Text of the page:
Humans, Robots Interact at Robotics Challenge

Team Kaist’s robot DRC-Hubo uses a tool to cut a hole in a wall during the DARPA Robotics Challenge Finals, June 5-6, 2015, in Pomona, Calif. Team Kaist won the top prize at the competition. DARPA photo
Team Kaist’s robot DRC-Hubo uses a tool to cut a hole in a wall during the DARPA Robotics Challenge Finals, June 5-6, 2015, in Pomona, Calif. Team Kaist won the top prize at the competition. DARPA photo

A robot from South Korea took first prize and two American robots took second and third prizes last week in the two-day robotic challenge finals held by the Defense Advanced Research Projects Agency (DARPA).

Twenty-three human-robot teams participating in the DARPA Robotics Challenge, or DRC, finals competed for $3.5 million in prizes, working to get through eight tasks in an hour, under their own onboard power and with severely degraded communications between robot and operator.

A dozen U.S. teams and 11 from Japan, Germany, Italy, South Korea and Hong Kong competed in the outdoor competition.

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DARPA launched the DRC in response to the nuclear disaster at Fukushima, Japan, in 2011 and the need for help to save lives in the toxic environment there.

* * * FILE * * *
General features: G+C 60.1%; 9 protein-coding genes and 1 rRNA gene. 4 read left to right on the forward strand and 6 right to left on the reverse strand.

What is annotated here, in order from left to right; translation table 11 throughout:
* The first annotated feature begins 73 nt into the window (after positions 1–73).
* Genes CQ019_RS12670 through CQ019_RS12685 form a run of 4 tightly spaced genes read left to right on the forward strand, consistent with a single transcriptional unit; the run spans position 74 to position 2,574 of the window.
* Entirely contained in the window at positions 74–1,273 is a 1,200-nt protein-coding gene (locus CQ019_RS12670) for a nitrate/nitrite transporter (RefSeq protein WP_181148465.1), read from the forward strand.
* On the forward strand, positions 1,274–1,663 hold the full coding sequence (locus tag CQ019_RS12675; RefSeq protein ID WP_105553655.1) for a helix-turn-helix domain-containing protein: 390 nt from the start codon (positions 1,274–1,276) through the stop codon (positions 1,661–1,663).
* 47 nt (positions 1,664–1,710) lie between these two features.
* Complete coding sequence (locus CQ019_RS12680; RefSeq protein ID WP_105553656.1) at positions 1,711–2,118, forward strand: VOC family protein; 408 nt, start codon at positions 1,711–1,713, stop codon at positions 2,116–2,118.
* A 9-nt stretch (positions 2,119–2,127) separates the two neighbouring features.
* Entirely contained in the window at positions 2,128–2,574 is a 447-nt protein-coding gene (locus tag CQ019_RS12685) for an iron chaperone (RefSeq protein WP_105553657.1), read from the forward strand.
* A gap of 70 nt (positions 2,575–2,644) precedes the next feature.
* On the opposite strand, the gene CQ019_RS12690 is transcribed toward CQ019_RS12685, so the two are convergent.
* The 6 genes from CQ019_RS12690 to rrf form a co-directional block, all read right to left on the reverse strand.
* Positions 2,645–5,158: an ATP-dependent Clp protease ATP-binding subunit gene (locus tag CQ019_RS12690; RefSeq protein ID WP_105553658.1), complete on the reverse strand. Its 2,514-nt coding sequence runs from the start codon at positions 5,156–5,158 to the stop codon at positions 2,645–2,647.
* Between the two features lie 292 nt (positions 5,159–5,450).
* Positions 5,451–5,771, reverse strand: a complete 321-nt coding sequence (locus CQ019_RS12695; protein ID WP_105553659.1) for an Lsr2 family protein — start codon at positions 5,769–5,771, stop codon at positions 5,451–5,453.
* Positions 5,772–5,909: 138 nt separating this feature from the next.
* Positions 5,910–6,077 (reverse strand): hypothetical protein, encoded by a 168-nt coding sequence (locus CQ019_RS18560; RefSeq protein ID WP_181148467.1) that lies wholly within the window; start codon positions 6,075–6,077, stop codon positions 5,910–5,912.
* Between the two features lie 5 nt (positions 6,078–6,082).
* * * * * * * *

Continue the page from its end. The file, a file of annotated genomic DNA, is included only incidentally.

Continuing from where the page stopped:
The DRC’s goal was to accelerate progress in robotics so robots more quickly can gain the dexterity and robustness they need to enter areas too dangerous for people and mitigate disaster impacts.

Robot tasks were relevant to disaster response — driving alone, walking through rubble, tripping circuit breakers, using a tool to cut a hole in a wall, turning valves and climbing stairs.

DARPA program manager and DRC organizer Gill Pratt congratulated the 23 participating teams and thanked them for helping open a new era of human-robot partnerships.

Courtesy: U.S. Department of Defense

RMN News

Rakesh Raman